Jack Welch for the president of the World Bank (updated)

autora/ice cronomy

    Ok, first of all, this post is both in English (1st part) and Croatian (2nd) (Added on Saturday) For my Croatian readers if you don’t want to read in english just scroll down and read in croatian. I decided to do it this way because I want to put my 2 cents about the WB and Wolfowitz and more about the issue beyond the artificially created scandal, not just write about the news. I don’t think Bozo the Clown is really the right choice for what is primarily a management crisis. A good place to follow the latest developments in the news and blogs together is Sphere website. Later, I write in Croatian to explain a bit more and broaden the news about the World Bank & Wolfowitz case, as the Croatian media coverage about it is lacking any detail or plain dumb. So the context of both is different.

    Jack Welch was in Zagreb, Croatia this week at the Adris Business Forum, the largest such forum in South-Eastern Europe, giving his usual pep talk and spreading management wisdom among “new” and eager Croatian managers. Tough luck if you don’t speak Croatian (or Serbian & Bosnian I guess) as all the coverage of the event is in Croatian, I didn’t find anything in English. There are some pictures you can check out (if you care that much). Among the bits of wisdom he “handed out” is telling the audience they are in “big shit” after he asked them if they think they can get support from banks for their ideas and the response was negative. The causation can run both ways here I guess.

    Now, that got me thinking what I wanted to say about WB case and why Mr. Welch should run it, if only for a year. I know, it’s a far fetched idea in some way, it won’t happen, we need someone to fight poverty, to know something about it, to be liked, to be a diplomat (Tony Blair maybe) and the entrenched bureaucratic interests within the Bank would raise hell to prevent another tough manager to come in. But exactly because of that, Welch should step in and “clean the house” for its own sake. In my view, this whole ouster of Wolfowitz from the WB is politically motivated by the staff (that tried to ambush him) and the board to get rid of a strong minded, if not always pleasant, manager, that threatened their interests. I take the WSJ‘s view here, not FT’s.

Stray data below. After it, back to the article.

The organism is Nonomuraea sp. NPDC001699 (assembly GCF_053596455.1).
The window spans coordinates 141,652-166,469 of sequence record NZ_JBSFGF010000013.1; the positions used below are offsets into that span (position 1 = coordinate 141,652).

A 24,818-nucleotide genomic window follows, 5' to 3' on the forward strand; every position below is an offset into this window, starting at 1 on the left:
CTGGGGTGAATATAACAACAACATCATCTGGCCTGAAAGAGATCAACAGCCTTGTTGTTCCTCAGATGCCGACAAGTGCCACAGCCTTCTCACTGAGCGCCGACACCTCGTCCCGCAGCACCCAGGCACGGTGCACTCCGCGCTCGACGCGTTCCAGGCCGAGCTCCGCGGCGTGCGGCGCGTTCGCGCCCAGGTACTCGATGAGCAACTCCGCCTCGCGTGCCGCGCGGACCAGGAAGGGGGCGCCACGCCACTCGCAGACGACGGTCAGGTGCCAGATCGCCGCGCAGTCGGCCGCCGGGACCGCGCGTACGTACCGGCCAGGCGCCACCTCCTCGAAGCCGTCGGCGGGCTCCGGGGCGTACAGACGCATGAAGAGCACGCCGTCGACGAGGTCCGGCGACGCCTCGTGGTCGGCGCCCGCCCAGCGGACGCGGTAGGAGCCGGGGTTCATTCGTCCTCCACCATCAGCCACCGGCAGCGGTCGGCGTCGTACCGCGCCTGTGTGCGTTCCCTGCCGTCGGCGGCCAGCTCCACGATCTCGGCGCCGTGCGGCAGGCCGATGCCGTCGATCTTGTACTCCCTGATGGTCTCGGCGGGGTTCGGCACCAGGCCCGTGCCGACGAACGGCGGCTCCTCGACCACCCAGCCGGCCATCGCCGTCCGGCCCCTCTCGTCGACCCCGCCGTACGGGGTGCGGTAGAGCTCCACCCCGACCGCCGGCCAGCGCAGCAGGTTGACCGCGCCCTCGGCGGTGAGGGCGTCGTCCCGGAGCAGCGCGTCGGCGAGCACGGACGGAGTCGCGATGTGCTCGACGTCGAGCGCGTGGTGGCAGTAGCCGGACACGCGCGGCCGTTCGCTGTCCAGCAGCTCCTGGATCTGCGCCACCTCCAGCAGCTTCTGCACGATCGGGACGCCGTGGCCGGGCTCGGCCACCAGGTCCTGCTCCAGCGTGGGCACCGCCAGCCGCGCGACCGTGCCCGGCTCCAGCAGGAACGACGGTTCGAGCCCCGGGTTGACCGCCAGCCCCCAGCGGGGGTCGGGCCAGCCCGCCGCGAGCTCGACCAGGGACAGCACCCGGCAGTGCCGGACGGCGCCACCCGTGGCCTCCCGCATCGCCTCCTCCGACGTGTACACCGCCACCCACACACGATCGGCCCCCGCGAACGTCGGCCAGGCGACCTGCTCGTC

Furthermore, the odium towards the “architect of the Iraq war” and as someone coming from the Bush administration, was obvious. Yes, it “was about” the stain on governance that Wolfowitz conduct in the matter of Shaha Riza left, about the Bank’s credibility and its ability to raise funds in the future. But, in the end, the board – composed of representatives from donor nations – exonerated him and acknowledged that he acted “ethically and in good faith.” So what was the point of the whole thing? Mr. Wolfowitz did ask to recuse himself from all matters regarding the the staff member Shaha Riza, but after that the Ethics Committee “ordered him” to dictate the terms of Riza’s compensation for leaving the bank so it can use it against him later. It does seem like an ambush, doesn’t it? The flap with Ms. Riza, not techincally of Mr. Wolfowitz making, was overblown and in the end used to oust the president. Graciously, they allowed him to resign without any condemnation of him behavior. Now, the WB board admits that “a number of mistakes were made by a number of individuals in handling the matter under consideration” so a review of procedures is necessary and hopefully coming. Timeline of the political lynch, from WSJ, can be found at the bottom.